Canon wows Fespa with larger Arizona

The Arizona 6170 XTS is a large machine, with a 3.5 x 2m bed, designed for the mid-range display print sector.
The Arizona 6170 XTS is a large machine, with a 3.5 x 2m bed, designed for the mid-range display print sector.

Canon has just announced a new range of Océ Arizona flatbeds, the 6100 series, which is likely to be one of the highlights of the Fespa show. It’s a considerably bigger machine than previous Arizonas, and sees Canon attempting to move up into the mid-volume production market. It can produce 100 sqm/hr in its Production mode, or roughly 24 8×4 boards per hour, and up to 155 sqm/hr in its Express mode.

As it happens, I visited Canon’s Vancouver facility a short while back to see a prototype of this new model. There was a Canon banner on the front entrance, but the place has been through a few different guises. Canon acquired it along with the rest of Océ back in 2012. Before that, it was part of Cymbolic Sciences and then Rastergraphics. But the company’s original genesis was in making parts for NASA’s space programme, with the optics behind some of the high resolution cameras used to photograph the earth from space having been developed there. Not surprisingly there was a real can-do attitude amongst the people working there.

These days they make the Arizona flatbed printers. Since the first Arizona, the 250GT, Océ has filled out the range with faster and bigger machines, developing some 20 different models in just seven years. The 6100 series is a completely new platform and Canon will undoubtedly use it as a base to develop further printers. For now there are two models: the 6160 XTS is a six-colour machine, having CMYK plus light cyan and light magenta; the 6170 XTS uses seven colours, having an extra channel with white ink. However, there is space in the machine for an eighth channel, which could in the future be used for an additional white channel, a varnish or even for adding extra colour sets.

There are 42 printheads, six per colour. Canon says this printer is the first to use this type of head, and although Canon won’t say which heads it’s using, Jeff Edwards, international product marketing manager for Océ display graphics, did confirm that it is the same vendor as with previous Arizonas, which would make them Toshiba Tec heads.

Fred Robinson, project manager for R&D, is a veteran of the Arizona printers having worked on them for the last 13 years.
Fred Robinson, project manager for R&D, is a veteran of the Arizona printers having worked on them for the last 13 years.

Fred Robinson, project manager for R&D, explains: “When we first looked at printheads there were several vendors. We did an extensive study which took about two years and we focussed on the quality and the reliability of the printing technology and based on all these factors we decided to go with the multiple drops. At the time it was one of the first multiple drop printheads on the market. We feel it’s still the best technology.”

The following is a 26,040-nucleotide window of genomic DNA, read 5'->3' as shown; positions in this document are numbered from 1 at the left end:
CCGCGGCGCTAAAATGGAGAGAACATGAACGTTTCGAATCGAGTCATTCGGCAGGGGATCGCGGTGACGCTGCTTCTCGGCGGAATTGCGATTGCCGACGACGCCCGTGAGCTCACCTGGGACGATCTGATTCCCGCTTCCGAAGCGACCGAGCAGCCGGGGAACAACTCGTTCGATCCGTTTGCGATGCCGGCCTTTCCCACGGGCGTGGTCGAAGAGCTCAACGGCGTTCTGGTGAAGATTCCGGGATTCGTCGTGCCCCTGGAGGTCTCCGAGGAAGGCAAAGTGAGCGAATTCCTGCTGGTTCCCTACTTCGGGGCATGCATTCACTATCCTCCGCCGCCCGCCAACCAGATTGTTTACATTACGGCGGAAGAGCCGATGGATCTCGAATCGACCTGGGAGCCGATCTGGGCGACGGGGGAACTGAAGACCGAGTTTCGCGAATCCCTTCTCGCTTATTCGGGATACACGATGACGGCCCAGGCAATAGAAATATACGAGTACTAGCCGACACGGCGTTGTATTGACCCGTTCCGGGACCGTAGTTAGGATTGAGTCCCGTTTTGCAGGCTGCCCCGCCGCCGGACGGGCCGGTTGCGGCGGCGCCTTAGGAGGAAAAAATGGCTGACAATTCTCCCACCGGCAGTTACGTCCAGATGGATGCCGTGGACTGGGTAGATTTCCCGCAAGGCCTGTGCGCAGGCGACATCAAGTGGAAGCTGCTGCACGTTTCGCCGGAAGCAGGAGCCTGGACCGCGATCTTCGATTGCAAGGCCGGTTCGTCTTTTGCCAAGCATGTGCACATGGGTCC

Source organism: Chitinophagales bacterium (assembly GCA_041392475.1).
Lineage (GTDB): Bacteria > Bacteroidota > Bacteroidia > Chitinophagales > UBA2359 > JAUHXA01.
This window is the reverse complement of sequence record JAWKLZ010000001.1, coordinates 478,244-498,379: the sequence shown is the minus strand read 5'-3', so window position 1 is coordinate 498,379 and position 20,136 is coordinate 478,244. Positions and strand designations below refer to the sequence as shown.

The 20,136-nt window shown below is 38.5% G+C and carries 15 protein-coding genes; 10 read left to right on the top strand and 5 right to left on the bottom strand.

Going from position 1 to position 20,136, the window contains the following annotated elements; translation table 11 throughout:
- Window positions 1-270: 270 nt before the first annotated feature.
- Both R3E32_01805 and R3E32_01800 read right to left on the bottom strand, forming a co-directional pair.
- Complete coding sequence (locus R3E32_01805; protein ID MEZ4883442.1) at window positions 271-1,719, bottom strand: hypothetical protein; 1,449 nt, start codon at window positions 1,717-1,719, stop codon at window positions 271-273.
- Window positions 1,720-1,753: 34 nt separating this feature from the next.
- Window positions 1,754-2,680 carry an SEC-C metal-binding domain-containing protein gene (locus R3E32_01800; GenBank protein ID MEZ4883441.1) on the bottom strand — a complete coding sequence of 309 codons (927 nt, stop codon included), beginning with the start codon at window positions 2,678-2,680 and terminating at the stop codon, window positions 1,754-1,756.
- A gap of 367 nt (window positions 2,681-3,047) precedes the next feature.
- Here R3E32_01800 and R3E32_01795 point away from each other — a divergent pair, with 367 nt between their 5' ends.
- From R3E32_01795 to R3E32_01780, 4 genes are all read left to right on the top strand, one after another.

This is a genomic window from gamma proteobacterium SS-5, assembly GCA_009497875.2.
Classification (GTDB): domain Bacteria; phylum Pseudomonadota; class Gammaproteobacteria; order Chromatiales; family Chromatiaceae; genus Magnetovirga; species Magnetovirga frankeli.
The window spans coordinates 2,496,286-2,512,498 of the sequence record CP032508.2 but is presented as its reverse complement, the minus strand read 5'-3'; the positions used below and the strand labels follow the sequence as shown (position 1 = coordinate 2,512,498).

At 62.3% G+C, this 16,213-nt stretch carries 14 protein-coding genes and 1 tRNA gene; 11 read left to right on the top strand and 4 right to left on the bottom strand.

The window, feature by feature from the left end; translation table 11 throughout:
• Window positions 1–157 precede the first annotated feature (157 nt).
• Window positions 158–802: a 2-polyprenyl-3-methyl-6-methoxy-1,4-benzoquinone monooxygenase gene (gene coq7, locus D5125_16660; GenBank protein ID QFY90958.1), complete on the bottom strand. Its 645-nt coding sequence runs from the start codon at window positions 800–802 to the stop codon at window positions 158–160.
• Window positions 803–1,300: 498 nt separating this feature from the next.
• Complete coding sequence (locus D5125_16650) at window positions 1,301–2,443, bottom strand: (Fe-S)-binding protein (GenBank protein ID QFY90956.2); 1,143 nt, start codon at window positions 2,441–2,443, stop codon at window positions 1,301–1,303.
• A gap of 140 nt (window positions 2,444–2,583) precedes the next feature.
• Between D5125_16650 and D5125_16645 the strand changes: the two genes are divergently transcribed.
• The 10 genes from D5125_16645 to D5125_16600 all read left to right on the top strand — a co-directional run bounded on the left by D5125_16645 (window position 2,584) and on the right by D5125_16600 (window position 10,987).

These are greyscale heads, with a basic six picolitre drop, rising to 42 picolitres in seven stages. For reference, six picolitres is about a third the size of a human hair. When the bigger drops are fired they stretch out into several smaller drops and then combine in flight to make one large droplet. Robinson says: “The idea to put bigger drops to build up the size is key to productivity and quality.”

The bed is 3.5x2m and is completely flat to a tolerance of 350 microns. The flatness is important in controlling the distance that the drop is fired from the head to the media surface. The smaller droplets won’t travel very far regardless of how fast they are fired at the media because they don’t have enough mass to develop much momentum so the engineers aim for a gap of just 1.5mm.

Océ developed a new dual beam carriage to support the weight of the print shuttle, which runs on air bearings.
Océ developed a new dual beam carriage to support the weight of the print shuttle, which runs on air bearings.

For this new platform Canon has developed a dual beam carriage to support the weight of the heavier print shuttle. The beams are made of glass, which can be perfectly straight and flat. The carriage itself sits on air bearings so that it floats along the beam.

There’s no option for roll-fed materials and Edwards makes no apologies for this, saying: “It’s absolutely optimised for sheet media production.” This in turn means that the inks have been formulated for rigid media, and are better suited for printing to plastics.

The first installations should start from September. Canon hadn’t fixed the price when I saw the machine other than to suggest that it would be in the region of €300-350,000. Pierre-Olivier Esteban, European marketing director for digital graphics for Canon, says: “Our ambition is to come with a high quality at the price where the market is today.”

He estimates that the market size in Europe for this speed and price is around 300 machines. He adds that the Arizonas have around a third of the European market for the sector they currently compete in, something which is bound to give competitors such as Durst and SwissQprint something to think about.

Fujifilm will also rebadge this as an Acuity, explaining why it decided against the Avoset prototype, developed by Inca Digital, that it showed at the London Fespa show last year. Meanwhile Screen, which has named its version of the Avoset as the W3200UV, has just added another row of heads, nearly doubling the print speed and making it a formidable competitor.

Most of the customers that Canon showed the prototype to seemed impressed, with several that I spoke to saying that they would probably order one.

 

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